tensored with ωY (∆Y + Z) gives the vertical exact sequence: 0

H 0 (X, ωX (∆)) (f ◦η)∗ Res

¯ H 0 (Y¯ , ωY¯ (DY¯ + ∆Y¯ + Z))

¯ H 0 (DY¯ , ωDY¯ (∆Y¯ + Z))

ρ

H 0 (DY , L−1 ⊗ ωY (∆Y + Z)|D )

H 0 (DY , L−1 ⊗ ωY (∆Y + Z)|D )

Y

Y

and the map ρ factors through the residue map to the conductor divisor. Thus we have X h0 (Y¯i , ω ¯ (D ¯ + ∆ ¯ + Z¯i )) − dim im ρ. (7) H 0 (X, ωX (∆)) = Yi

Y ,i

Y ,i

i

¯ by the τ -invariant subspace In fact, im ρ is the quotient of H 0 (DY¯ , ωDY¯ (∆Y¯ + Z)) by Proposition 2.6. Looking at the equations (6) and (7) our claim is trivial unless there is a component Yi such that h0 (Y¯i , ωY¯i (DY¯ ,i + ∆Y¯ ,i + Z¯i )) is bigger than (KY¯i + DY¯ ,i + ∆Y¯ ,i + Z¯i )2 . If there are such components we have to make sure that the image of ρ is big enough, that is, enough sections do not descend from the normalisation to Y . This will be done by studying the residue map to single components of DY¯ . Before adressing these questions in the next subsection we state a Lemma that picks out those components of the boundary is DY¯ + ∆Y¯ + Z¯ on the normalisation that (possibly) are contained in the conductor. ¯ Then C¯ is Lemma 4.4 — Let C¯ be an irreducible component of DY¯ + ∆Y¯ + Z. ¯ a component of DY¯ + ∆Y¯ if and only if ωY¯ (DY¯ + Z)|C¯ is ample. The line bundle ¯ restricted on the components of Z¯ is trivial. ωY¯ (DY¯ + ∆Y¯ + Z) 4.2. Normal pairs with pg (W, Λ) > (KW + Λ)2 . In this section we study normal pairs with large pg and also lower bounds for the rank of the restriction map to components of the boundary on which the log-canonical divisor is positive. We first recall the following facts extracted from [Sak80, TZ92]. Proposition 4.5 — Let (W, Λ) be a Gorenstein log canonical pair with reduced boundary such that KW + Λ is big and nef. Then pg (W, Λ) ≤ (KW + Λ)2 + 2. Proposition 4.6 — Let (W, Λ) be a Gorenstein log canonical pair such that with f → W be the minimal reduced boundary such that KW + Λ is ample. Let f : W ∗ 2 e = f Λ. If pg (W, Λ) = (KW + Λ) + 2 then the pair (W f , Λ) e is one resolution and Λ of the following: (i) (P2 , nodal quartic curve), (ii) (P2 , nodal quintic curve), f = Fe , Λ e a nodal curve in |3C0 + (2e + k + 2)F | with k ≥ 1. (iii) W f e (iv ) W = Fe , Λ a nodal curve in |3C0 + (2e + 2)F | with e 6= 0.

GEOGRAPHY OF GORENSTEIN STABLE LOG SURFACES

13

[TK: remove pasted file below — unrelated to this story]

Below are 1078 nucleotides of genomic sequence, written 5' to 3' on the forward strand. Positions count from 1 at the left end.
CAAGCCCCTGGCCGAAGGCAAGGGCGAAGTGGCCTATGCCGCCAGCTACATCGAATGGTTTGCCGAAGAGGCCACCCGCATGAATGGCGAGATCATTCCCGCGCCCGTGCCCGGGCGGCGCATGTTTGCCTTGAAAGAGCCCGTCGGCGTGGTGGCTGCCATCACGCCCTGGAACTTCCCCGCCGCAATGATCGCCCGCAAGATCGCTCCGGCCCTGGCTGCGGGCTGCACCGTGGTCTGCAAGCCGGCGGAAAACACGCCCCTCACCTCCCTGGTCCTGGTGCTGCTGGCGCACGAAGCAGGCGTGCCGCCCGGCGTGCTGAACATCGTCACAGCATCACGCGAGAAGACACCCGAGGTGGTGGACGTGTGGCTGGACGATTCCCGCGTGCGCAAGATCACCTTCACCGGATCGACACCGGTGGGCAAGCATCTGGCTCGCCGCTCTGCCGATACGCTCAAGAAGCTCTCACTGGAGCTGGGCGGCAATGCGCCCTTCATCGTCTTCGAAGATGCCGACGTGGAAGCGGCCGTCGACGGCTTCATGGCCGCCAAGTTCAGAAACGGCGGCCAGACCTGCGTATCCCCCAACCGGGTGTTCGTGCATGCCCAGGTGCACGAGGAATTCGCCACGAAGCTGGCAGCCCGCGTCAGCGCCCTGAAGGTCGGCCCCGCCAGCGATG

Here Fe = P(OP1 ⊕ OP1 (−e)) → P1 denotes a Hirzebruch-surface with section C0 such that C02 = −e and fibre F . A lc pair (W 0 , Λ0 ) such that there is a birational morphism g : W 0 → W with 0 + Λ0 = g ∗ (K KW W + Λ) big and nef and W as above is called pg -extremal pair. Remark 4.7 — Note that if (W 0 , Λ0 ) is pg -extremal then |KW 0 + Λ0 | defines a morphism whose image is the log-canonical model. In particular, each component of the boundary is either contracted to a point or embedded. Lemma 4.8 — Let (W 0 , Λ0 ) be a pg -extremal pair and let C1 , C2 be components of Λ0 such that (KW 0 + Λ0 )Ci > 0. Then the following holds: (i) r(C1 ) = dim im Res : H 0 (W 0 , KW 0 + Λ0 ) → H 0 (C1 , (KW 0 + Λ0 )|C1 ) ≥ 2. If equality holds then C1 is mapped to a line by the map ψ associated to the linear system |KW 0 + Λ0 |. (ii) If C1 and C2 are two different components then r(C1 + C2 ) = dim im Res : H 0 (W 0 , KW 0 + Λ0 ) → H 0 ((KW 0 + Λ0 )|C1 ∪C2 ) ≥ 3. Proof. We may assume that (W 0 , Λ0 ) is one of the smooth surfaces listed in Proposition 4.6. In the first three cases ψ is an embedding while in the fourth case ψ is the minimal resolution of of the cone over a rational normal curve: it contracts the section C0 (see [Har77, Ch. V] for the case of Fe ). In the latter case, the section satisfies (KW 0 + Λ0 )C0 = 0. Therefore ψ is birational when restricted any of the Ci and C1 and C2 do not have the same image. Looking only at one component C1 gives r(C1 ) ≥ 2 with equality if and only if C1 is mapped to a line, thus (i). 0 0 Two (different) curves in Ppg (W ,Λ )−1 span a projective space of dimension at least two, which gives at least three sections in the restriction, i.e., r(C1 + C2 ) ≥ 3. Lemma 4.9 — Let (W, Λ) be a log canonical pair with W smooth and KW + Λ big and nef. If pg (W, Λ) = (KW + Λ)2 + 1 then for every component C of Λ such that (KW + Λ)C > 0 we have r(C) = dim im Res : H 0 (W, KW + Λ) → H 0 (C, (KW + Λ)|C ) ≥ 1. Proof. Without loss of generality we may assume that W does not contain (−1)curves E such that (KW + B)E = 0. We write |KW + Λ| = |H| + G where G is the fixed curve and |H| has at most isolated fixed points; clearly h0 (W, KW + Λ) = h0 (W, H). Our aim is to show that C is not a fixed component of the linear system |KW + Λ|, that is, C is not contained in G. It suffices to show that KW + Λ does not have positive degree on any component of G, which is equivalent to (KW + Λ)G = 0 because KW + Λ is big and nef.